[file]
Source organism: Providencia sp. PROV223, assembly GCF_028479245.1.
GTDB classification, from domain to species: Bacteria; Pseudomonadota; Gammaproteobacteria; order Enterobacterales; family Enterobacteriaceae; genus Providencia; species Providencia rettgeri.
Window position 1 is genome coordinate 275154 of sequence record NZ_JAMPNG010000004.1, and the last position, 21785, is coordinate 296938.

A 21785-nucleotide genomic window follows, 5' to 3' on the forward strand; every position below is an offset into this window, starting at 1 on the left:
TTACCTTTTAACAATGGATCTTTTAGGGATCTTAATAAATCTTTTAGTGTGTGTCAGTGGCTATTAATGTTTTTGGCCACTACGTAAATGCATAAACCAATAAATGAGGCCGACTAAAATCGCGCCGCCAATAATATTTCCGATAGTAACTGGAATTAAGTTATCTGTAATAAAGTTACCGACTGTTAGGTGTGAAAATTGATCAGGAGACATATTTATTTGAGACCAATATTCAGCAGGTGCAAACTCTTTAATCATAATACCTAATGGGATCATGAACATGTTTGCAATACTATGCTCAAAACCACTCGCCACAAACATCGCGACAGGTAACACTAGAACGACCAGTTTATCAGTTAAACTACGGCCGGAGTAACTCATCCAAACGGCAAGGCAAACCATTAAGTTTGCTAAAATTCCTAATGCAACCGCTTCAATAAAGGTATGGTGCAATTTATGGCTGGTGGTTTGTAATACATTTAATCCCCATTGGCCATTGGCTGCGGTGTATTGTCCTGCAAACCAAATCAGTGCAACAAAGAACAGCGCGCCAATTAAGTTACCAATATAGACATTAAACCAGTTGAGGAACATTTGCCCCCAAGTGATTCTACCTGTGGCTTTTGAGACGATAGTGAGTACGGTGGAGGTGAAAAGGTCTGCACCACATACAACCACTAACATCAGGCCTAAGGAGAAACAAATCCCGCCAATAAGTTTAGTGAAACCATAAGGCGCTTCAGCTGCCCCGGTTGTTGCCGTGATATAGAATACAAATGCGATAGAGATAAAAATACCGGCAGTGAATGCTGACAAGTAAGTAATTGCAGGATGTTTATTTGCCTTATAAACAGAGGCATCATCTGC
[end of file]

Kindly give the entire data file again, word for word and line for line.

Source organism: Providencia sp. PROV223, assembly GCF_028479245.1.
GTDB classification, from domain to species: Bacteria; Pseudomonadota; Gammaproteobacteria; order Enterobacterales; family Enterobacteriaceae; genus Providencia; species Providencia rettgeri.
Window position 1 is genome coordinate 275154 of sequence record NZ_JAMPNG010000004.1, and the last position, 21785, is coordinate 296938.

A 21785-nucleotide genomic window follows, 5' to 3' on the forward strand; every position below is an offset into this window, starting at 1 on the left:
TTACCTTTTAACAATGGATCTTTTAGGGATCTTAATAAATCTTTTAGTGTGTGTCAGTGGCTATTAATGTTTTTGGCCACTACGTAAATGCATAAACCAATAAATGAGGCCGACTAAAATCGCGCCGCCAATAATATTTCCGATAGTAACTGGAATTAAGTTATCTGTAATAAAGTTACCGACTGTTAGGTGTGAAAATTGATCAGGAGACATATTTATTTGAGACCAATATTCAGCAGGTGCAAACTCTTTAATCATAATACCTAATGGGATCATGAACATGTTTGCAATACTATGCTCAAAACCACTCGCCACAAACATCGCGACAGGTAACACTAGAACGACCAGTTTATCAGTTAAACTACGGCCGGAGTAACTCATCCAAACGGCAAGGCAAACCATTAAGTTTGCTAAAATTCCTAATGCAACCGCTTCAATAAAGGTATGGTGCAATTTATGGCTGGTGGTTTGTAATACATTTAATCCCCATTGGCCATTGGCTGCGGTGTATTGTCCTGCAAACCAAATCAGTGCAACAAAGAACAGCGCGCCAATTAAGTTACCAATATAGACATTAAACCAGTTGAGGAACATTTGCCCCCAAGTGATTCTACCTGTGGCTTTTGAGACGATAGTGAGTACGGTGGAGGTGAAAAGGTCTGCACCACATACAACCACTAACATCAGGCCTAAGGAGAAACAAATCCCGCCAATAAGTTTAGTGAAACCATAAGGCGCTTCAGCTGCCCCGGTTGTTGCCGTGATATAGAATACAAATGCGATAGAGATAAAAATACCGGCAGTGAATGCTGACAAGTAAGTAATTGCAGGATGTTTATTTGCCTTATAAACAGAGGCATCATCTGC